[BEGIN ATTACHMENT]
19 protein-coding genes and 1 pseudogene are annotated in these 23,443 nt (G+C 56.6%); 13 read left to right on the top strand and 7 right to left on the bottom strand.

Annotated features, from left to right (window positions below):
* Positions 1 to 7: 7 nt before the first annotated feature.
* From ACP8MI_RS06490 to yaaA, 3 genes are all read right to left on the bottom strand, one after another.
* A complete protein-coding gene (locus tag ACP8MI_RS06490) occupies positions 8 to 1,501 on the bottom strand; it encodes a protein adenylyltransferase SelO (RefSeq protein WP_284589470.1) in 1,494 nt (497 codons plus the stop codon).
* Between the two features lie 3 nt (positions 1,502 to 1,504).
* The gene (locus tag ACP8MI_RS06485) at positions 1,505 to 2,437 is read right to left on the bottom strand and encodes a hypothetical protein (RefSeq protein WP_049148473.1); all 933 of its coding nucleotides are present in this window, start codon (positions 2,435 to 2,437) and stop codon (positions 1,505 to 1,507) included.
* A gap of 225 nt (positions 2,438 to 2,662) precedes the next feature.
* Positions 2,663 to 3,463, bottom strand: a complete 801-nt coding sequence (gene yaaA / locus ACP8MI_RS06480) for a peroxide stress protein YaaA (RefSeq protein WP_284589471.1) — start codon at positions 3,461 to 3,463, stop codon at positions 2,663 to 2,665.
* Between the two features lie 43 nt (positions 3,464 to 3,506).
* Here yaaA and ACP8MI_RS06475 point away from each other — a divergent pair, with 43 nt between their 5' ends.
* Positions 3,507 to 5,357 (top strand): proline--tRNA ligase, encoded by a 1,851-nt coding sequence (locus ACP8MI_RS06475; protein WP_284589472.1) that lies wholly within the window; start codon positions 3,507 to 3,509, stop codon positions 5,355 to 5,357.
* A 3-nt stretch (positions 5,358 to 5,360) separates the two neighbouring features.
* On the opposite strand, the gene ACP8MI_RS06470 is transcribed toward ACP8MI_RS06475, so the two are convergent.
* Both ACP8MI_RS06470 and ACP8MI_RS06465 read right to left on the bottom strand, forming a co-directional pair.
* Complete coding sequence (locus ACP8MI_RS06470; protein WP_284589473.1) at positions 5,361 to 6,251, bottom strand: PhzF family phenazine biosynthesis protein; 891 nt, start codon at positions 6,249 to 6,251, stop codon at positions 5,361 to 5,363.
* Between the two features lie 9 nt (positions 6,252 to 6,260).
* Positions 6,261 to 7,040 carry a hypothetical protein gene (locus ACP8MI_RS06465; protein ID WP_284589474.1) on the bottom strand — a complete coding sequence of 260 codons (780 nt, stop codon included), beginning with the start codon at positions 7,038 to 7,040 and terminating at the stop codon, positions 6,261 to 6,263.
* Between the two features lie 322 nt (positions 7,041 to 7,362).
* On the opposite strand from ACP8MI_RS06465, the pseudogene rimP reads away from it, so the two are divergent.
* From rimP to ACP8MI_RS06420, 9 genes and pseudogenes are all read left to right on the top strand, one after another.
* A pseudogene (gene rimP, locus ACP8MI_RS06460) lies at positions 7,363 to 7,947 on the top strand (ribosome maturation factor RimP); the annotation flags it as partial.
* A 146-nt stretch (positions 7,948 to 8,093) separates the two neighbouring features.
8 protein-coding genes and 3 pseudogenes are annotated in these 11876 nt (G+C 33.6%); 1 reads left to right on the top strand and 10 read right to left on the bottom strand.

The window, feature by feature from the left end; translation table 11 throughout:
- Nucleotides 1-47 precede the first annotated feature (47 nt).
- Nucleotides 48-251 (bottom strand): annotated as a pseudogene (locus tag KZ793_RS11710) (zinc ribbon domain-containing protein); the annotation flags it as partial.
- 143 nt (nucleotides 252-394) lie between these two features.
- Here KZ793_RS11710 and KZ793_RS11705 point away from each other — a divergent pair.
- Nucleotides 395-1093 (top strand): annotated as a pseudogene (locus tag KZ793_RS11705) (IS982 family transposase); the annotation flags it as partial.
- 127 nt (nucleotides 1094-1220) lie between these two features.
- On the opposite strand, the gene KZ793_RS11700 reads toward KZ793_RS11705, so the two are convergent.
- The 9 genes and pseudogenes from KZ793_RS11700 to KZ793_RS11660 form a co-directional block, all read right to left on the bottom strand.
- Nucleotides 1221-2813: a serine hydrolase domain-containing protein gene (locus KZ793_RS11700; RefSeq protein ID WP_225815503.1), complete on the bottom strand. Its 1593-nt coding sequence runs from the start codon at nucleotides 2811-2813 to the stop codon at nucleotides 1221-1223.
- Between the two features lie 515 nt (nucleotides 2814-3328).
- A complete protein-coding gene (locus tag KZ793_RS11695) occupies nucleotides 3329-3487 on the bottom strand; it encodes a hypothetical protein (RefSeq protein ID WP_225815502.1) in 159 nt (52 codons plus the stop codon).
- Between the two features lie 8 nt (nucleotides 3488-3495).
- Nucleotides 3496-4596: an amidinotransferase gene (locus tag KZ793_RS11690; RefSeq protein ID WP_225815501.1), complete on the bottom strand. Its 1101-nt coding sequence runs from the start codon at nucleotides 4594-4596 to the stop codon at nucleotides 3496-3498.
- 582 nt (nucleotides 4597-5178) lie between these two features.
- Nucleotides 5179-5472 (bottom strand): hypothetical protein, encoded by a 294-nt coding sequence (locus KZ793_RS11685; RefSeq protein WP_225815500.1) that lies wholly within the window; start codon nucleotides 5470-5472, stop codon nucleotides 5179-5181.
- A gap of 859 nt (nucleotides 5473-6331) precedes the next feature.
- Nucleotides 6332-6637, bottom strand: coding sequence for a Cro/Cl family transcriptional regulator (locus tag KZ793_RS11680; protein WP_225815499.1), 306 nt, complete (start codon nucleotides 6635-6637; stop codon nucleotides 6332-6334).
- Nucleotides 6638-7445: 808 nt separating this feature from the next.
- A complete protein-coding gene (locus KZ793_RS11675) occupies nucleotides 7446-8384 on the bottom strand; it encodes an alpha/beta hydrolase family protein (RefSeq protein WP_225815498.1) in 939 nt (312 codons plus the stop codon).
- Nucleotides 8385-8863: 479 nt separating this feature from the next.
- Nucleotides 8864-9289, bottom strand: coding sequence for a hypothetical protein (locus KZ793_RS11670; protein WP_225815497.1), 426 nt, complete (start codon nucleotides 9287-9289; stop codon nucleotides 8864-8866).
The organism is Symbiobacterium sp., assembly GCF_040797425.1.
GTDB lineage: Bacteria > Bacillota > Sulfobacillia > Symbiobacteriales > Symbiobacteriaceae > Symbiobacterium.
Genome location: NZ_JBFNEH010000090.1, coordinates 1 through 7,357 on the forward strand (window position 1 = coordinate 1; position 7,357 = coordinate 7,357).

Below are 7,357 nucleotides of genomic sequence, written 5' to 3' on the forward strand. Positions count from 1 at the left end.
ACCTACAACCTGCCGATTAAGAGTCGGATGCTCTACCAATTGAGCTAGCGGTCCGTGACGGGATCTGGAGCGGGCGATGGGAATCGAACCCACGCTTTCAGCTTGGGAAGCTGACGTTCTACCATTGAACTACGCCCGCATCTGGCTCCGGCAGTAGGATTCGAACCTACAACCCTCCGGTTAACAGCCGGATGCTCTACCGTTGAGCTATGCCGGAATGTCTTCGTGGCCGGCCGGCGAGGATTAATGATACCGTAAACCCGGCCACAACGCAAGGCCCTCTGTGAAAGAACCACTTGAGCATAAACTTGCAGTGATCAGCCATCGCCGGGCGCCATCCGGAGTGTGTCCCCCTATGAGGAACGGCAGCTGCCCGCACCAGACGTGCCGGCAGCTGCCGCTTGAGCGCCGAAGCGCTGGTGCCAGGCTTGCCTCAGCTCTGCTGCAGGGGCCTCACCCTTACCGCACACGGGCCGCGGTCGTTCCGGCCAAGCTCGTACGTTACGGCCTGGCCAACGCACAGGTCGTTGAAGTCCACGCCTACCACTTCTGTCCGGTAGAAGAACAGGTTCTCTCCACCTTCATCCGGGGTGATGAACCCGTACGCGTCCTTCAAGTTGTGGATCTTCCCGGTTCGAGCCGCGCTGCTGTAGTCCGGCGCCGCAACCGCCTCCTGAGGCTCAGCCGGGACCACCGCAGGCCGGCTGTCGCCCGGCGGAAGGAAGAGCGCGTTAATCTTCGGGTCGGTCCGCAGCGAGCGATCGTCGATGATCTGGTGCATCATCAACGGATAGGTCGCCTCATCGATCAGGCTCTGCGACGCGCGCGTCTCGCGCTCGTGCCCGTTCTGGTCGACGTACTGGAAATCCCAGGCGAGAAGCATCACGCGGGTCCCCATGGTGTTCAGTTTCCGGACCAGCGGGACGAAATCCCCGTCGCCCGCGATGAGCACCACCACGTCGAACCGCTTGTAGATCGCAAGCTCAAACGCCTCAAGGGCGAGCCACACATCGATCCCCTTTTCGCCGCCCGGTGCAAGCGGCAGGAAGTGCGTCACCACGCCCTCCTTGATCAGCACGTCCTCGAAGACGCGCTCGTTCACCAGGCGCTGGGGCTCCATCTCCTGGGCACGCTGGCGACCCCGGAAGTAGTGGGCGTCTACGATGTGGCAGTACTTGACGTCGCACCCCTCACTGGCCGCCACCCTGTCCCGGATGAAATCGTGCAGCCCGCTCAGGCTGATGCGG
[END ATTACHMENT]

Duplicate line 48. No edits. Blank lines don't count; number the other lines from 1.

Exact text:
GTDB lineage: Bacteria > Bacillota > Sulfobacillia > Symbiobacteriales > Symbiobacteriaceae > Symbiobacterium.